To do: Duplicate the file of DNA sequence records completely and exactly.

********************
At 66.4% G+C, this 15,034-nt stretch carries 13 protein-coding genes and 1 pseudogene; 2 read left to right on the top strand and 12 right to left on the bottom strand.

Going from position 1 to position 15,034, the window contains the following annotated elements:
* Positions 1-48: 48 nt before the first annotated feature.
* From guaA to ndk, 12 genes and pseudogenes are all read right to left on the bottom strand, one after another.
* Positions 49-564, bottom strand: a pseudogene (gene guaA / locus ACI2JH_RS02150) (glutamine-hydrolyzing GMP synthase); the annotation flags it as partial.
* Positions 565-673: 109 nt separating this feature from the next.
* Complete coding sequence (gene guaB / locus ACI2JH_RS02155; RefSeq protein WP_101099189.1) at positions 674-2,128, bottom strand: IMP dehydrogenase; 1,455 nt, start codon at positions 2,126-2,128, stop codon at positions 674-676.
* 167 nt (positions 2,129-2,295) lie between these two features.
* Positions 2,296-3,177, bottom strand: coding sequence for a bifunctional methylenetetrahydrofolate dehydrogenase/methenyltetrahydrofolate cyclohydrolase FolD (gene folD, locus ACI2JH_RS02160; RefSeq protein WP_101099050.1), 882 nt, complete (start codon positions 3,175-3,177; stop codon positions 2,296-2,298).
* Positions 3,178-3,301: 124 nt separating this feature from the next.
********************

At 66.4% G+C, this 15,034-nt stretch carries 13 protein-coding genes and 1 pseudogene; 2 read left to right on the top strand and 12 right to left on the bottom strand.

Going from position 1 to position 15,034, the window contains the following annotated elements:
* Positions 1-48: 48 nt before the first annotated feature.
* From guaA to ndk, 12 genes and pseudogenes are all read right to left on the bottom strand, one after another.
* Positions 49-564, bottom strand: a pseudogene (gene guaA / locus ACI2JH_RS02150) (glutamine-hydrolyzing GMP synthase); the annotation flags it as partial.
* Positions 565-673: 109 nt separating this feature from the next.
* Complete coding sequence (gene guaB / locus ACI2JH_RS02155; RefSeq protein WP_101099189.1) at positions 674-2,128, bottom strand: IMP dehydrogenase; 1,455 nt, start codon at positions 2,126-2,128, stop codon at positions 674-676.
* 167 nt (positions 2,129-2,295) lie between these two features.
* Positions 2,296-3,177, bottom strand: coding sequence for a bifunctional methylenetetrahydrofolate dehydrogenase/methenyltetrahydrofolate cyclohydrolase FolD (gene folD, locus ACI2JH_RS02160; RefSeq protein WP_101099050.1), 882 nt, complete (start codon positions 3,175-3,177; stop codon positions 2,296-2,298).
* Positions 3,178-3,301: 124 nt separating this feature from the next.